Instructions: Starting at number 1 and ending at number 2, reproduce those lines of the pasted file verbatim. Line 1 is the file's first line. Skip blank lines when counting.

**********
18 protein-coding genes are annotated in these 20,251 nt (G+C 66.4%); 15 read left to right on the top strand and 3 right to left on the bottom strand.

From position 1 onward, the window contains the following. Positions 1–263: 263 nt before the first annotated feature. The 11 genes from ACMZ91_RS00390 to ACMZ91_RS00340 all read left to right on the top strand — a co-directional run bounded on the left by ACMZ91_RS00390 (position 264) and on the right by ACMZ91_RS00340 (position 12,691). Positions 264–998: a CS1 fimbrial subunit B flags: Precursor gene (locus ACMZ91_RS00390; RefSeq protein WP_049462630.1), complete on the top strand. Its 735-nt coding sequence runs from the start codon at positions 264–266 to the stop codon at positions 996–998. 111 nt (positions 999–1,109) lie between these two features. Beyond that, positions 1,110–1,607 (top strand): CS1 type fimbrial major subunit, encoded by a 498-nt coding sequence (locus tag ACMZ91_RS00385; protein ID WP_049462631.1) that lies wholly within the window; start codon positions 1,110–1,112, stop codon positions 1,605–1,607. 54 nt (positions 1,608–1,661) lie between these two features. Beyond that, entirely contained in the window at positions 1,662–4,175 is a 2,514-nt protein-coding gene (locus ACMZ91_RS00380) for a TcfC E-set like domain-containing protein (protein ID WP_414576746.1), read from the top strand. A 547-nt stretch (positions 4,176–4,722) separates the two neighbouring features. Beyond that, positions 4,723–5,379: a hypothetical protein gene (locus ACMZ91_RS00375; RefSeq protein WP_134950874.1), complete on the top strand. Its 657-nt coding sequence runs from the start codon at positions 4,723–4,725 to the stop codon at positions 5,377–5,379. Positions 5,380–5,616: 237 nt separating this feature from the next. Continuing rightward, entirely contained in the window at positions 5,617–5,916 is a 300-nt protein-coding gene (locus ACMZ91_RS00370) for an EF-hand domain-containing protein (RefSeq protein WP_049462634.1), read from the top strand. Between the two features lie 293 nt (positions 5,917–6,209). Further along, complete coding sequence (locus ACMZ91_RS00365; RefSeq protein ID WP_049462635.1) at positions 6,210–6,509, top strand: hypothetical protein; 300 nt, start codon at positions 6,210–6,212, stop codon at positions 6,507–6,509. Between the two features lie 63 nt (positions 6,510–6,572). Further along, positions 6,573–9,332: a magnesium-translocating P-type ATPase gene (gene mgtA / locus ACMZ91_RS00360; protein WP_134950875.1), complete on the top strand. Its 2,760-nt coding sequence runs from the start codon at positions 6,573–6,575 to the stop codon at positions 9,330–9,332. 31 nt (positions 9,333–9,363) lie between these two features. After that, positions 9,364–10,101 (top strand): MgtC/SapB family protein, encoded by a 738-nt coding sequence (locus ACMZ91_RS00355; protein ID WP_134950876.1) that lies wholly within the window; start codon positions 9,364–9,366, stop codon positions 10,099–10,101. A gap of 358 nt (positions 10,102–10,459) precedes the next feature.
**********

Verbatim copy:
18 protein-coding genes are annotated in these 20,251 nt (G+C 66.4%); 15 read left to right on the top strand and 3 right to left on the bottom strand.

From position 1 onward, the window contains the following. Positions 1–263: 263 nt before the first annotated feature. The 11 genes from ACMZ91_RS00390 to ACMZ91_RS00340 all read left to right on the top strand — a co-directional run bounded on the left by ACMZ91_RS00390 (position 264) and on the right by ACMZ91_RS00340 (position 12,691). Positions 264–998: a CS1 fimbrial subunit B flags: Precursor gene (locus ACMZ91_RS00390; RefSeq protein WP_049462630.1), complete on the top strand. Its 735-nt coding sequence runs from the start codon at positions 264–266 to the stop codon at positions 996–998. 111 nt (positions 999–1,109) lie between these two features. Beyond that, positions 1,110–1,607 (top strand): CS1 type fimbrial major subunit, encoded by a 498-nt coding sequence (locus tag ACMZ91_RS00385; protein ID WP_049462631.1) that lies wholly within the window; start codon positions 1,110–1,112, stop codon positions 1,605–1,607. 54 nt (positions 1,608–1,661) lie between these two features. Beyond that, entirely contained in the window at positions 1,662–4,175 is a 2,514-nt protein-coding gene (locus ACMZ91_RS00380) for a TcfC E-set like domain-containing protein (protein ID WP_414576746.1), read from the top strand. A 547-nt stretch (positions 4,176–4,722) separates the two neighbouring features. Beyond that, positions 4,723–5,379: a hypothetical protein gene (locus ACMZ91_RS00375; RefSeq protein WP_134950874.1), complete on the top strand. Its 657-nt coding sequence runs from the start codon at positions 4,723–4,725 to the stop codon at positions 5,377–5,379. Positions 5,380–5,616: 237 nt separating this feature from the next. Continuing rightward, entirely contained in the window at positions 5,617–5,916 is a 300-nt protein-coding gene (locus ACMZ91_RS00370) for an EF-hand domain-containing protein (RefSeq protein WP_049462634.1), read from the top strand. Between the two features lie 293 nt (positions 5,917–6,209). Further along, complete coding sequence (locus ACMZ91_RS00365; RefSeq protein ID WP_049462635.1) at positions 6,210–6,509, top strand: hypothetical protein; 300 nt, start codon at positions 6,210–6,212, stop codon at positions 6,507–6,509. Between the two features lie 63 nt (positions 6,510–6,572). Further along, positions 6,573–9,332: a magnesium-translocating P-type ATPase gene (gene mgtA / locus ACMZ91_RS00360; protein WP_134950875.1), complete on the top strand. Its 2,760-nt coding sequence runs from the start codon at positions 6,573–6,575 to the stop codon at positions 9,330–9,332. 31 nt (positions 9,333–9,363) lie between these two features. After that, positions 9,364–10,101 (top strand): MgtC/SapB family protein, encoded by a 738-nt coding sequence (locus ACMZ91_RS00355; protein ID WP_134950876.1) that lies wholly within the window; start codon positions 9,364–9,366, stop codon positions 10,099–10,101. A gap of 358 nt (positions 10,102–10,459) precedes the next feature.